Author Topic: failed mozzarella. what now?  (Read 2842 times)

Offline hydromojo

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failed mozzarella. what now?
« on: August 15, 2009, 08:33:50 PM »
Hello - guess I had one of those days where the curd 'overacidified'. The resulting mush did no pull and was crumbly and soft. I used a homemade yoghurt and buttermilk combo to start things off followed by 8 drops off vegetable rennet for 2ltrs of milk.
Figuring there was nothing left to loose, I salted the curd and left it overnight to drain in the refrigerator to see what happens.
I now have a formed mass, still crumbly though. Any ideas on what i could do with this ? Is there any sense in wrapping this up in a bandage (kept in the refrigerator) to see if there is a hope of a rind forming?


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Offline linuxboy

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Re: failed mozzarella. what now?
« Reply #1 on: August 15, 2009, 09:46:44 PM »
Way too acidic it looks like. You can put herbs in it and use as a spread or cook with it.
Taking an extended leave (until 2015) from the forums to build out my farm and dairy. Please e-mail or PM if you need anything.

Offline DeejayDebi

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Re: failed mozzarella. what now?
« Reply #2 on: August 15, 2009, 09:56:18 PM »
Before you give up ...

throw it in the microwave for a minute and stir it up. Do this several times. After a while it may still come together into a mozzarellaish cheese. Sometimes it takes 10 or more heatings to form a cheese but it may still do it. It seems this happems to a lot of people and this has saved many a droopy cheese.

Good Luck!

Offline MrsKK

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Re: failed mozzarella. what now?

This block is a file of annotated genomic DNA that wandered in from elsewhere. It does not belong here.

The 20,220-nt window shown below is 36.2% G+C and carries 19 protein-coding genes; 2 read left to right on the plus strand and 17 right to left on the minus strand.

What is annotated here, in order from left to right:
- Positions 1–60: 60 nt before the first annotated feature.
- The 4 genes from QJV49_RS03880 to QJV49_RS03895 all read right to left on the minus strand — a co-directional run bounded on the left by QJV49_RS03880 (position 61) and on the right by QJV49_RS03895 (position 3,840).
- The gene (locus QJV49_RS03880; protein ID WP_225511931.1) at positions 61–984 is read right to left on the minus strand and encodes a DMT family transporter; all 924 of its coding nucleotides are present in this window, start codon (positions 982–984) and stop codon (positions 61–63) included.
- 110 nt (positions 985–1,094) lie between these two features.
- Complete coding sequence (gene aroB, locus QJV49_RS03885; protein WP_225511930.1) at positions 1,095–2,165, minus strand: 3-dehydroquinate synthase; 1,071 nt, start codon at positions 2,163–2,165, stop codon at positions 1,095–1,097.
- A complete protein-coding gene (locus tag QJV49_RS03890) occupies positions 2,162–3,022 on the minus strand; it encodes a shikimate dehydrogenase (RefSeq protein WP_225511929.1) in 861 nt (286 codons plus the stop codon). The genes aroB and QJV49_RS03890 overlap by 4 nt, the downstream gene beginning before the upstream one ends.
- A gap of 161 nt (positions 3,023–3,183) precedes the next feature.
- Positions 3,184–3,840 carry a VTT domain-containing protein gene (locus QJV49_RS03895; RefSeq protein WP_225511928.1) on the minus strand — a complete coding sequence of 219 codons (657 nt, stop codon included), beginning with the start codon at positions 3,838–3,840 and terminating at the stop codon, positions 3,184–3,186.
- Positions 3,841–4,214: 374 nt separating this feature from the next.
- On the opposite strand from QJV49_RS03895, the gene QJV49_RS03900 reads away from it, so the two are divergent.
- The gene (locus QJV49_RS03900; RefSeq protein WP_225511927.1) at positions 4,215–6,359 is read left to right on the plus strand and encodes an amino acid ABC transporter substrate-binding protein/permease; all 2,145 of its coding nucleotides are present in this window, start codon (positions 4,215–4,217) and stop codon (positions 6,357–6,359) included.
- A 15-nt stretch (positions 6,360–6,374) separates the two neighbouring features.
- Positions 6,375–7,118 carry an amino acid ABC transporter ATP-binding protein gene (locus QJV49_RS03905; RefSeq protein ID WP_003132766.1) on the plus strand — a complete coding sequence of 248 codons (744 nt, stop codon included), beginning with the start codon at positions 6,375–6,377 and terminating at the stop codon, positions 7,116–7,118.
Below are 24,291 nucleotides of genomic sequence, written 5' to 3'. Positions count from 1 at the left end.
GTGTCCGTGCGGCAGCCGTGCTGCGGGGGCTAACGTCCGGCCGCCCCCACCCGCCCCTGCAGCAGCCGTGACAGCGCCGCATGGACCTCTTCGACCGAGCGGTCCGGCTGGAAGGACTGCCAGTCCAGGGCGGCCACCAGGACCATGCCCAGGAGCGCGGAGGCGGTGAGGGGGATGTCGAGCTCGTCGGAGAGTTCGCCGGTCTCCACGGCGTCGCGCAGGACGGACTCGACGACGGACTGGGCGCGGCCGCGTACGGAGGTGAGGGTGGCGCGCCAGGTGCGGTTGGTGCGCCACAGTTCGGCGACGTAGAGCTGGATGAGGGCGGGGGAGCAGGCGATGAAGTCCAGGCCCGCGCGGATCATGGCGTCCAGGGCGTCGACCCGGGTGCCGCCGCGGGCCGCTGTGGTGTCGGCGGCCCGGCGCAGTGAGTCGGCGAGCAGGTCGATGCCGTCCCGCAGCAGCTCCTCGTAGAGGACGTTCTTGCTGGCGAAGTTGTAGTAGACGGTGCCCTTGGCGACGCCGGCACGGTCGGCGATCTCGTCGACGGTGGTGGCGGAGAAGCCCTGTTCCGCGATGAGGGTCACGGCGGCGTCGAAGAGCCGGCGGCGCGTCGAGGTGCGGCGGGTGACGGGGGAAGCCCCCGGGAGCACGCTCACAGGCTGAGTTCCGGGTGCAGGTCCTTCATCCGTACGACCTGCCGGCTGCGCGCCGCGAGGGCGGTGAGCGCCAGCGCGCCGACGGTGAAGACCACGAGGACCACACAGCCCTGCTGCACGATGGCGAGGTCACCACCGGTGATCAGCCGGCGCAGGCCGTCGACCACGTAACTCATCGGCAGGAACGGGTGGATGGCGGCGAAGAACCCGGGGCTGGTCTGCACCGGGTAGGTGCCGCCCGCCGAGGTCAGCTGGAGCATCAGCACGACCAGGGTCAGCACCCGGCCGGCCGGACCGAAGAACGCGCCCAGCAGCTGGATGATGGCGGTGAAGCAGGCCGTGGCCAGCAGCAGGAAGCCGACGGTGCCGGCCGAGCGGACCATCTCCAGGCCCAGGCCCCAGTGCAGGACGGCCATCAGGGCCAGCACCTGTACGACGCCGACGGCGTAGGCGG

« Reply #3 on: August 18, 2009, 08:47:40 AM »
Or you could use it as a dry cottage cheese-type of product - crumble it on pizza or into lasagna, on bruschetta or toasted sandwiches.  If you can't use it all right away, you could bag up  recipe sized portions and freeze it.

Have you tasted it?

Offline Sailor Con Queso

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Re: failed mozzarella. what now?
« Reply #4 on: August 18, 2009, 09:29:55 AM »
How do you know you are "over acidified"??? Have you tested the pH? Mozz will not go into stretch mode unless the pH is around 5.2. From my perspective, your pH is probably too high - UNDER acidified. If your cultures were not active enough, they might not have produce enough acid quickly. Refrigerating overnight probably didn't help. The bacteria are active, but they are slowed way down at frig temp. After all, that is why we put things in the frig in the first place. Did you leave the curds in whey overnight or were they super dry? (Should have left them in whey).

Try leaving your "mess" at room temp for at least a few hours to give the bacteria a chance to jump start, then try again. Test the pH if you can. Take a test piece and nuke it in the microwave for 15 seconds or so to test for stretch. When the curds hit 145F or so, they should take on a glossy sheen and you should be able to stretch. If not hot enough, nuke a little longer.

... and despite best efforts, sometimes certain brands of milk just don't work.
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Offline hydromojo